The Jubilee celebrates the 50th anniversary of the closing of the Second Vatican Council, as the Year of Faith (2012-2013) marked the 50th anniversary of its opening. From Pope Benedict XVI to Pope Francis, the Catholic Church speaks with one voice to proclaim the Gospel in a new language, as initiated by the Council Fathers and prompted by the Holy Spirit a half century ago.
The address by Pope Paul VI, during the last general meeting of the Second Vatican Council on December 7, 1965, giving the Good Samaritan as the model for the renewal of the Church, is an important reference for understanding the meaning of what we experience during the Holy Year. “Be merciful, just as your Father is merciful” (Luke 6:36): each of us needs to personally obey Christ’s call and live accordingly, together as a missionary people proclaiming God’s love and tenderness.
In this perspective, the Pope hopes that this Jubilee is also occurring in local Churches, in a decentralized manner, and that initiatives are complementary. Therefore, each diocese has had the opportunity of opening a Door of Mercy, particularly in Marian Shrines.
Regarding the Roman Calendar (see www.im.va), in addition to the major events planned such as the one for volunteers actively involved in the works of mercy on September 4 or for detainees on November 6, the Pope plans to symbolically visit the “existential peripheries”, hoping that bishops and priests will do the same throughout this Holy Year, to witness the spiritual conversion through gestures of forgiveness, support, help and love.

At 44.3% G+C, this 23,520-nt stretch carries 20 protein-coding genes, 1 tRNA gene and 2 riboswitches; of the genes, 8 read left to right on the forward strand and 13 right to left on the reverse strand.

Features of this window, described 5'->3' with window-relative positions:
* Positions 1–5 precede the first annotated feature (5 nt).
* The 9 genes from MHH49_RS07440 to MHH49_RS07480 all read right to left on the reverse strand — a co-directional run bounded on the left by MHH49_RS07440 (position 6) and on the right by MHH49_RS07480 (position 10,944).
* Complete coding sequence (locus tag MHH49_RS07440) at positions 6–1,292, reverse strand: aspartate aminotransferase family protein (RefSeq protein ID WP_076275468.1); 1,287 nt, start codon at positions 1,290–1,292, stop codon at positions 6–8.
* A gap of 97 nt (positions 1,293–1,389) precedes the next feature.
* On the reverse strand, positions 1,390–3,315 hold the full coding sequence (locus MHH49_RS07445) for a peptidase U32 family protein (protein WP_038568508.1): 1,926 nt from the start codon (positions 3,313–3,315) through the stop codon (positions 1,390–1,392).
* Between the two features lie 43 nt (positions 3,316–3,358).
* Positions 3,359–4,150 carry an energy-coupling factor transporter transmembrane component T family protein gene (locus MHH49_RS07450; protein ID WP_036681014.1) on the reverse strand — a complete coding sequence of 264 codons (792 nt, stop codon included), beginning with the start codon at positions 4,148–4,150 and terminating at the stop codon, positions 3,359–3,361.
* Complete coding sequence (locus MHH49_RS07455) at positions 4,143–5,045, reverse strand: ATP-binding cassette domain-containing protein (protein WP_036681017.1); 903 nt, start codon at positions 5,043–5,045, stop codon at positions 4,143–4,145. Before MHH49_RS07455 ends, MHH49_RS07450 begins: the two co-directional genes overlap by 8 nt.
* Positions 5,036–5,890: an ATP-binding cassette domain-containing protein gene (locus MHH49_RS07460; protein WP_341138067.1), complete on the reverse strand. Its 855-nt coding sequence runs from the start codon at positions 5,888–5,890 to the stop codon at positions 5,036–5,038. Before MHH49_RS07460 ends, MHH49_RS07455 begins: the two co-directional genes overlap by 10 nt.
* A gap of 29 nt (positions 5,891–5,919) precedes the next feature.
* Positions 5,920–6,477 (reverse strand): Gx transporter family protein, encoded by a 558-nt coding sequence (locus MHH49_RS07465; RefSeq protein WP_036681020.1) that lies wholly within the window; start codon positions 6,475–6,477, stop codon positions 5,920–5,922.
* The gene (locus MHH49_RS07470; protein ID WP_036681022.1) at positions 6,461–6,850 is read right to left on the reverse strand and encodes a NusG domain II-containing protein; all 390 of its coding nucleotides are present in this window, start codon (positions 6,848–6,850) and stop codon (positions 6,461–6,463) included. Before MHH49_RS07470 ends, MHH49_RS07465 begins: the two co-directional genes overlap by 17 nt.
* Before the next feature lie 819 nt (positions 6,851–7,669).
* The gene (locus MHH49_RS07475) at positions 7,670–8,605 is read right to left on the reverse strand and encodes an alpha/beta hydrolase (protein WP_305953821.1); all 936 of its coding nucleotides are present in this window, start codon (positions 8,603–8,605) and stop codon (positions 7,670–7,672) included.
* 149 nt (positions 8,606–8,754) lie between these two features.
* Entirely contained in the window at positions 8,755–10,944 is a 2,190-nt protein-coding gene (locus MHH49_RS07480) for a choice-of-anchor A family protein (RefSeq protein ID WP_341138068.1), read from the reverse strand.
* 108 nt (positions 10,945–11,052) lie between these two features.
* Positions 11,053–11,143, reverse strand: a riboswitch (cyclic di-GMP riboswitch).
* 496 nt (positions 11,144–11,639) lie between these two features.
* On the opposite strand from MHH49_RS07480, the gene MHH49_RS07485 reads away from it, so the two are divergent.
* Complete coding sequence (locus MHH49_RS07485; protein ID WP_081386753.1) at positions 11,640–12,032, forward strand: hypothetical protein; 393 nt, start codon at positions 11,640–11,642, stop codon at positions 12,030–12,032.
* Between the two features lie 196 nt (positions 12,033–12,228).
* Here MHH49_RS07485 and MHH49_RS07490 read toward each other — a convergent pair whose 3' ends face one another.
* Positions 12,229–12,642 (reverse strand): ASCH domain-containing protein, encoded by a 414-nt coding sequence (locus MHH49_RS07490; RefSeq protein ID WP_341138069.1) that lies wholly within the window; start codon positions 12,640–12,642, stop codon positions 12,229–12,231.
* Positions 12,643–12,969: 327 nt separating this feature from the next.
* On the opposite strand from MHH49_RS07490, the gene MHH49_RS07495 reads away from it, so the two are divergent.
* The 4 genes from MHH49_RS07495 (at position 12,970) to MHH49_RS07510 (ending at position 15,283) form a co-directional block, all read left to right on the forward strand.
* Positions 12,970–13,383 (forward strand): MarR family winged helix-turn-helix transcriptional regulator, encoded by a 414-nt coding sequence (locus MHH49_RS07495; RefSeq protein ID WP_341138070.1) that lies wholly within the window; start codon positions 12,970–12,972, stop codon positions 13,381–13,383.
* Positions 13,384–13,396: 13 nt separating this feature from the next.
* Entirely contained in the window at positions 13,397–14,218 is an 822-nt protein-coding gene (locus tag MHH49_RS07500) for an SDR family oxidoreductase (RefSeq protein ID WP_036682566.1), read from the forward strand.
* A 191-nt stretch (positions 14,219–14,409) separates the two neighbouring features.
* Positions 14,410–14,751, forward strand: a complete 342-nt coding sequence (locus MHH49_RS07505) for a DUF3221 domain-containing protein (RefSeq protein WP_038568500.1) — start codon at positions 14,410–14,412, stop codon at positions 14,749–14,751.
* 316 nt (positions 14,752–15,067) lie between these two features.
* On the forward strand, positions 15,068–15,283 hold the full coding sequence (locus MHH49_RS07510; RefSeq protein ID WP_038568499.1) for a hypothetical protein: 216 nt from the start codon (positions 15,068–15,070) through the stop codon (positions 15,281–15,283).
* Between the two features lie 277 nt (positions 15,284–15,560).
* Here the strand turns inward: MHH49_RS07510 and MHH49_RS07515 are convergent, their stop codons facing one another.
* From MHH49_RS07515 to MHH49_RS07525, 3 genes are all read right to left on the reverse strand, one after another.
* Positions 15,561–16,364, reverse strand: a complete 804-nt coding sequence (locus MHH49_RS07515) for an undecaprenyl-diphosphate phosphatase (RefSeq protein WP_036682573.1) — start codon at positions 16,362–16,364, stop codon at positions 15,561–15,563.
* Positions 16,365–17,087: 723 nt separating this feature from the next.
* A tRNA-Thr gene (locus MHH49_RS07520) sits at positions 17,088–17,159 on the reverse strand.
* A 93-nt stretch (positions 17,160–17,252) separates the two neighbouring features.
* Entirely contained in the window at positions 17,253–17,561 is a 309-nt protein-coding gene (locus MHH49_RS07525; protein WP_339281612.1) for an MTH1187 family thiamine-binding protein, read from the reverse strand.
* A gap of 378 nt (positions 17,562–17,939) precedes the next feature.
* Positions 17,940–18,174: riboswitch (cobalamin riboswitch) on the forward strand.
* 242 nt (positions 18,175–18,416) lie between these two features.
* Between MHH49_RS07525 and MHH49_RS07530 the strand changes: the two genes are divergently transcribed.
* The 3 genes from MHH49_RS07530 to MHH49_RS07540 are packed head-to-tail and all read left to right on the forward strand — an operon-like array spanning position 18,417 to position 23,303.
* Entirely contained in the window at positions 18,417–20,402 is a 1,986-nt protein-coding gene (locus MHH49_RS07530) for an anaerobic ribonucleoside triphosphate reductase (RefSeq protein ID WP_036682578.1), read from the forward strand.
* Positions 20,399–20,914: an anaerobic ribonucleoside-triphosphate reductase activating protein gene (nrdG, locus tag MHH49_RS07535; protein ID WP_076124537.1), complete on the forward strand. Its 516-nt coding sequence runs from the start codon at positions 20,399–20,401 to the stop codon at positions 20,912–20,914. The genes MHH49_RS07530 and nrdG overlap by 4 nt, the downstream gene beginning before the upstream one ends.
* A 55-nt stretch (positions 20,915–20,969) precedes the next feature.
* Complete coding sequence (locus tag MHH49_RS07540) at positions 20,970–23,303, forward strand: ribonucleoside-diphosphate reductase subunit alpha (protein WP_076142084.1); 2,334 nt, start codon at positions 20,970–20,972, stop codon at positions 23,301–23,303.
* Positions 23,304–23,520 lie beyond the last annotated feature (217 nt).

This will also be an invitation to Judaism and Islam to continue discussions on the common basis of mercy. Citing a compassionate and gracious God, slow to anger, abounding in love and faithfulness (Exodus 34:6), the Hebrew Bible uses the word “rahamim”, which evokes the maternal womb, the place from which life comes. The Hebrew word “hesed” is also used in the scriptures to express other aspects of merciful love, faithfulness, kindness, goodness and solidarity.
“Making space for the Lord so that he can come and change me”
The love of God is inexplicable, “it is something that no theologian can explain. One can only feel and cry with joy,” said the Holy Father during a morning Mass, emphasizing the Gospel of the day, which described the healing of the royal official’s son. This man believed that Jesus had the power to heal his son and set out to find God. Faith means “creating a space for love” that is the power of God, Pope Francis added brightly: “it’s the power of the one who loves me, who is in love with me and who wants to rejoice with me.”
“This is faith,” he concluded, “making space for the Lord so that he can come and change me”. We will first experience this in the sacrament of reconciliation, in the heart of all our tears, on the occasion of the Holy Year of Mercy, to then become humble and joyful witnesses.
During the great persecution of the Christ’s Church in many countries from Pakistan to Nigeria through Libya, Syria and Iraq, Saint Peter’s successor will feed his sheep in many tribulations. May this Jubilee “bring comfort to every man and woman of our time”, as Pope Francis wants, recalling that “God forgives all, and God forgives always” (homily of March 13, 2015).
Let us henceforth entrust this Year to the Mother of Mercy, “that she turn her gaze upon us and watch over our journey: our penitential journey, our year-long journey with an open heart, to receive the indulgence of God, to receive the mercy of God.” More broadly, we all have the opportunity to give up the certainty of feeling “just” and constantly judging others, to abandon the pride that pushes us to always be right, to love and forgive generously. As Pope Francis said in the Bull of Indiction of the Extraordinary Jubilee of Mercy, Misericordiae Vultus (no. 20), based on Psalm 50: “God’s justice is his mercy”.
(December 20, 2015)